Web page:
The increasing impact of non-native muntjac on Britain?s roads has been highlighted in the latest edition of The State of Britain?s Mammals, an annual report from scientists at the University of Oxford.

Muntjac are expanding their range more rapidly than any other UK deer, and the report states that they now account for almost a quarter of road traffic accidents involving deer in England, with an economic impact estimated at more than £10million per year.

However, researchers at the Deer Initiative?s UK National Deer- Vehicle Collisions Project believe that drivers are in most danger from red deer, fallow deer and sika at this time of year.

Project leader, Dr Jochen Langbein, said: ?The three large species of deer in Britain all have their mating season now, and during that time they are a lot more active.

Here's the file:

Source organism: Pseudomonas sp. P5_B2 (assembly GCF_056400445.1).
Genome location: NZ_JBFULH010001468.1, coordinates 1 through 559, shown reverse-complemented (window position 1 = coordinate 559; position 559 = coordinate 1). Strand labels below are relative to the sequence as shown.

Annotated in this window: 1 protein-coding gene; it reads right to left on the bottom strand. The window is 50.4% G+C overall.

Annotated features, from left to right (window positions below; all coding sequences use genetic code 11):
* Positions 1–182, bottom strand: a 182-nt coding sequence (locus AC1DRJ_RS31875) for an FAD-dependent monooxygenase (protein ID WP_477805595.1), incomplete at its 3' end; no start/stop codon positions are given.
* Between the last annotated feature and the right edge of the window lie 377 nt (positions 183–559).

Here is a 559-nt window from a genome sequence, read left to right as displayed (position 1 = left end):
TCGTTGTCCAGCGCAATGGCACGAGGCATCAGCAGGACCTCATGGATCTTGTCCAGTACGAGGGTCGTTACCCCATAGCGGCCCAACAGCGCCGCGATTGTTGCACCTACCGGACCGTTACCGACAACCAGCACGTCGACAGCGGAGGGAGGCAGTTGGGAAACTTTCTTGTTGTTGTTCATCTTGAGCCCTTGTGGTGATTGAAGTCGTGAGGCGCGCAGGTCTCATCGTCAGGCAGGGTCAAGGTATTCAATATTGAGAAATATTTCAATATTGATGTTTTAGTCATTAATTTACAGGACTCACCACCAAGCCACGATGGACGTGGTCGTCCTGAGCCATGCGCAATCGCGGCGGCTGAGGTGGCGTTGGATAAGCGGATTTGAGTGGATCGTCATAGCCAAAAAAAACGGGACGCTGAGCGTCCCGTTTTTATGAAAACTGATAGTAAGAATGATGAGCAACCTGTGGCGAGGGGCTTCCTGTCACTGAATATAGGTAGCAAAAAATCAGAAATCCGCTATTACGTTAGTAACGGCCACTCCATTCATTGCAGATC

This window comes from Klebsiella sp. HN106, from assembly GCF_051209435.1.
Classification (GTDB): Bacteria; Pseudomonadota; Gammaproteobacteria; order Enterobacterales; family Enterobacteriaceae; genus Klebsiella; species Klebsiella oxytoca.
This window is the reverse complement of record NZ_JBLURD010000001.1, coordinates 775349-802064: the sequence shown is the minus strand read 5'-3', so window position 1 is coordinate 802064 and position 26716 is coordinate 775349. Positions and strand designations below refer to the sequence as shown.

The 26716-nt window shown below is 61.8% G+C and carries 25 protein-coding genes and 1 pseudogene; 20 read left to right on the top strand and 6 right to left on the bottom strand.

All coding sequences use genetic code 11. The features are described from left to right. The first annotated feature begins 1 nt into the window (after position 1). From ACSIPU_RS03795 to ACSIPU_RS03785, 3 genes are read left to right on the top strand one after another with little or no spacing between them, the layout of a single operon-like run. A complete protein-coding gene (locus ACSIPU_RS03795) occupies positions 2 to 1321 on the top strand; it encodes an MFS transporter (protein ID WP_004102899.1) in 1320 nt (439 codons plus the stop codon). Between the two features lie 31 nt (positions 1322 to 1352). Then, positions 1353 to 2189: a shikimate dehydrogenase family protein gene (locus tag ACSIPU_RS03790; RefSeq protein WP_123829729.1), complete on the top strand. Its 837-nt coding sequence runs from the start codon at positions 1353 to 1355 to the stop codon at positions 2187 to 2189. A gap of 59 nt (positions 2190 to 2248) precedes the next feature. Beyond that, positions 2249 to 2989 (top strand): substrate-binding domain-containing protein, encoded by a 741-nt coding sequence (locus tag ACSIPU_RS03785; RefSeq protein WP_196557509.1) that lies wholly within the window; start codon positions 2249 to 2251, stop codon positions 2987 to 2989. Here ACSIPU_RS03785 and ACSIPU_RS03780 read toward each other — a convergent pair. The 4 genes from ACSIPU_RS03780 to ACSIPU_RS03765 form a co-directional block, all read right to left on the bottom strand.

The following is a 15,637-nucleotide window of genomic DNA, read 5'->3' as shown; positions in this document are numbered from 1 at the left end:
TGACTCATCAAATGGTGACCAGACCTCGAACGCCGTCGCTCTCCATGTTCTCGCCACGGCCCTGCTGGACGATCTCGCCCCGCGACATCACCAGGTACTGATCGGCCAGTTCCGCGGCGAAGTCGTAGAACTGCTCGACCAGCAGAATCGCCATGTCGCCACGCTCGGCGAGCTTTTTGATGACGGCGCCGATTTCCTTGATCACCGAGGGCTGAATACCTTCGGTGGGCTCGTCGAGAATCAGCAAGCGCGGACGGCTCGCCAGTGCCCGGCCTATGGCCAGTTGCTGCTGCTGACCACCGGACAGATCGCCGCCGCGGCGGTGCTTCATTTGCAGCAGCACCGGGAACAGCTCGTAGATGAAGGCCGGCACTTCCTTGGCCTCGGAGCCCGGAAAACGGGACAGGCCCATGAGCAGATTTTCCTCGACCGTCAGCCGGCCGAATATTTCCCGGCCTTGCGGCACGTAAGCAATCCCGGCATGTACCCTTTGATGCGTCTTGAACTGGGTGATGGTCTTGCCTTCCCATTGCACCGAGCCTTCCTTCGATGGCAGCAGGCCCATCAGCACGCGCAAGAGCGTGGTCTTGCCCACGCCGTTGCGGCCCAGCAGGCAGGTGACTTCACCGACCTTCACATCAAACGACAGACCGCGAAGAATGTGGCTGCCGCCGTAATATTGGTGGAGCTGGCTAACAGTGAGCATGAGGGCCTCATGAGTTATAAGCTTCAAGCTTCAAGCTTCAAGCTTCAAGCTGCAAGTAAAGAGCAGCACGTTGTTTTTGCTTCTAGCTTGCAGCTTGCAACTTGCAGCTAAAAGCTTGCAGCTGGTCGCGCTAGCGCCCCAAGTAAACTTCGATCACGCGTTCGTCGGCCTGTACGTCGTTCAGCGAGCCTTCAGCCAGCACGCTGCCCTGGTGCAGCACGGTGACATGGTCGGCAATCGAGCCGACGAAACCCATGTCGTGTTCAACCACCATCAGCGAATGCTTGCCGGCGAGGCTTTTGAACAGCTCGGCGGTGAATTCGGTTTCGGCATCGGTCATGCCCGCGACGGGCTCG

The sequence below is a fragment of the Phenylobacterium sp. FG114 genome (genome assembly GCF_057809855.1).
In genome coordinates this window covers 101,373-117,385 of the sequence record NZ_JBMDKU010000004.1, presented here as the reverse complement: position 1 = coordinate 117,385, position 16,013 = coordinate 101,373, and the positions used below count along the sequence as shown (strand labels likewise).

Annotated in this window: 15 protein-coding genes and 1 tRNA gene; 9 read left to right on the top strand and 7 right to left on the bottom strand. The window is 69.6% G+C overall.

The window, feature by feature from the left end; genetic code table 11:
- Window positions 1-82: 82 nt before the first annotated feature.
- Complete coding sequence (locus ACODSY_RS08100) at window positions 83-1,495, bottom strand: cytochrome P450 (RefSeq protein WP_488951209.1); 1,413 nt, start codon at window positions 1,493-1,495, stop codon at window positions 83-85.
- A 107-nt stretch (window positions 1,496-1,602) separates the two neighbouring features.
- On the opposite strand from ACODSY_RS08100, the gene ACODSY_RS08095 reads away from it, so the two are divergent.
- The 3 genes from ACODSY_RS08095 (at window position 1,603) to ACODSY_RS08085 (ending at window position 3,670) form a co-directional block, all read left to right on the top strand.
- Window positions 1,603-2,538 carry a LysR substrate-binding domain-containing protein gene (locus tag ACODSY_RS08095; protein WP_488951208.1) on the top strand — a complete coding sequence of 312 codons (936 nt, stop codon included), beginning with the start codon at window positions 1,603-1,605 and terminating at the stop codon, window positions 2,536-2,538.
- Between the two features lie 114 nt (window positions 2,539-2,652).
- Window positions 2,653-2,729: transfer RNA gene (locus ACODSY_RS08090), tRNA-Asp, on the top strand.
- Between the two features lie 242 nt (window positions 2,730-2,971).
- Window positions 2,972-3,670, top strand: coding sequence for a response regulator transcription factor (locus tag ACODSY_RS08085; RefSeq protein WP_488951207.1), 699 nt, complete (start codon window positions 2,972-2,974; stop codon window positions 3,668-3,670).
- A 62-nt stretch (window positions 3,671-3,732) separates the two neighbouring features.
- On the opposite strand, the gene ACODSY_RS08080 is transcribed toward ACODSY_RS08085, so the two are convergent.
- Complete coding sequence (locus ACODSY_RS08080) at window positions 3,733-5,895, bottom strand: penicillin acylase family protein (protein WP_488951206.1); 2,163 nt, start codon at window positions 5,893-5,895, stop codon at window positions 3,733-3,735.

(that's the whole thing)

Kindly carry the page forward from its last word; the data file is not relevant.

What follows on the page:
?The autumn peak is between about now and the end of November, especially at this time because we have the change in daylight saving time, when the rush hour suddenly clashes with dawn and dusk when the deer are most active.?

Natural England has estimated that there could be as many as 42,000 traffic collisions involving deer each year.

Many experts believe the figure may be higher because of the amount of unreported incidents.

Dr Langbein?s latest research, which monitored deer vehicle collisions in Scotland, found that the average annual frequency of incidents recorded on many of the country?s major trunk roads had more than doubled over the past three years.

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